How Obamacare helped make hospitals less lethal

December 3, 2014

As far as phobias go, nosocomephobia—the fear of hospitals—seems pretty reasonable. Hospitals are the last places many people see loved ones before death, not the poking and prodding that comes with one’s own visits, so it’s easy to see the source of the anxiety. Fortunately, the hospital experience is improving.

The U.S. Department of Health and Human Services announced Tuesday that roughly  50,000 people are alive today thanks to a 17 percent decline in hospital errors between 2010 and 2013, a total that amounted to $12 billion in health spending avoided. That’s a lot of tongue depressors.

As this Reuters graphic shows, Hospital-Acquired Conditions fell sharply from 2011 to 2013 (2010 was used as a baseline for the data), while deaths averted increased by nearly an order of magnitude over that period. Much to the chagrin of its opponents, part of the decline is credited to the Affordable Care Act, as Reuters reported yesterday:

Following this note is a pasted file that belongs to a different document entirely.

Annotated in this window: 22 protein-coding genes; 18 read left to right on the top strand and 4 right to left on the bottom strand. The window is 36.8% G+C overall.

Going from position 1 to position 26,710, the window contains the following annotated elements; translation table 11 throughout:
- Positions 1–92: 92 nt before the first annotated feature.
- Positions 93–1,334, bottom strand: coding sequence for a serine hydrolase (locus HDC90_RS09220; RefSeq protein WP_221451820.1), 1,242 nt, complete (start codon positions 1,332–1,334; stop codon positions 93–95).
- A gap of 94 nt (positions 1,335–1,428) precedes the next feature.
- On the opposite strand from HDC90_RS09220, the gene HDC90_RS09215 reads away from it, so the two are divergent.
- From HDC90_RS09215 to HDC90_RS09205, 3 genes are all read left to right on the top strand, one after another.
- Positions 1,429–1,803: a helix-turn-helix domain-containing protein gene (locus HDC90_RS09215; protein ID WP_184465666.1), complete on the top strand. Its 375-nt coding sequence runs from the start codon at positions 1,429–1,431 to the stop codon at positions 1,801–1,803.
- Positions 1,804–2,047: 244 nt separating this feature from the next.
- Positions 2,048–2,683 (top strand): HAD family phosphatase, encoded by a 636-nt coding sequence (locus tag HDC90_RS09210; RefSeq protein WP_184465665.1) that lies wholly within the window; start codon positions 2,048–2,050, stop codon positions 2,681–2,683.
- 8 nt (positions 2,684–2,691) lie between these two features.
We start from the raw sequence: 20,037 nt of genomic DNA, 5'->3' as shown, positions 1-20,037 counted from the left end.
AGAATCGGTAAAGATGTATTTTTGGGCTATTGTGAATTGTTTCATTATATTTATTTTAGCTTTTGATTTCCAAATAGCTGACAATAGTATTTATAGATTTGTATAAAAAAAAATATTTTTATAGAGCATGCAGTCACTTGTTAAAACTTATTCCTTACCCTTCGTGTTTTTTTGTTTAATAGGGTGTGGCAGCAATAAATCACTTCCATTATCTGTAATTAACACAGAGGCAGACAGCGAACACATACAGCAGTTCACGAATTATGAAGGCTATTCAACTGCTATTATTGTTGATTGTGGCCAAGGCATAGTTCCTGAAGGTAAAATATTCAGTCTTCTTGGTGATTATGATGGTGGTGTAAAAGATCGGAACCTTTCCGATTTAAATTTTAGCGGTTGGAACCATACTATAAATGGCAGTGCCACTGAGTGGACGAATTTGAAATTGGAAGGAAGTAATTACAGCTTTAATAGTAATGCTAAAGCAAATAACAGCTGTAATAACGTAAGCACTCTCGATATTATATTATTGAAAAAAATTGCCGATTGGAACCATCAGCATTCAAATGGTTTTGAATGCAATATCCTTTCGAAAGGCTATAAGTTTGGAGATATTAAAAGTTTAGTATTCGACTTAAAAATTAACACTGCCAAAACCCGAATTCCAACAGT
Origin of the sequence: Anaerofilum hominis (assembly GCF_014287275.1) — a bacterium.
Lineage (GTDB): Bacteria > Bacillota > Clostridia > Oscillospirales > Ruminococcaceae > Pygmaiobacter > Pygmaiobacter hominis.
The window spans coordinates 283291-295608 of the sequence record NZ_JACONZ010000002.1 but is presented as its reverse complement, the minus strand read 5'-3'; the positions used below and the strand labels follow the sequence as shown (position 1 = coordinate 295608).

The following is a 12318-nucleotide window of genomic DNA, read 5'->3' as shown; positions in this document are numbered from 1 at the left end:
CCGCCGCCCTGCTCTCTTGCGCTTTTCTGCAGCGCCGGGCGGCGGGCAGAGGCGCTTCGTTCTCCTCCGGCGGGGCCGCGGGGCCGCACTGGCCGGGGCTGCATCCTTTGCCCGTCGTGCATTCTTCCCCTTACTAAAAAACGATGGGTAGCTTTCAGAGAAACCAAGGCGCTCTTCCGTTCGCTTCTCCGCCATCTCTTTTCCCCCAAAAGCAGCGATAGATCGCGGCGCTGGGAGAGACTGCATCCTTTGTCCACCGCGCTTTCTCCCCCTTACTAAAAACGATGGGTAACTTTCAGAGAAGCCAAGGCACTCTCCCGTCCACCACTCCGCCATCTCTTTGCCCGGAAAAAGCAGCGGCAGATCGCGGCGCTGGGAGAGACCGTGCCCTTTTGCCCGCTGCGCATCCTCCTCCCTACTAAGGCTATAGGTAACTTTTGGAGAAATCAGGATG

Hospitals have made a concerted effort to improve safety, spurred in large part by changes in how Medicare pays them. President Barack Obama’s healthcare reform law requires [the Centers for Medicare and Medicaid Services] to reduce the reimbursement rate for hospitals that re-admit too many patients within 30 days, an indication of poor care the first time.

It’s off-putting to think that this is what it takes to prevent avoidable deaths—not to mention all of those that occurred before the law went into effect. Such is the price of progress, I suppose. Data Dive is still looking for the word that describes the irrational fear of a successful government initiative.

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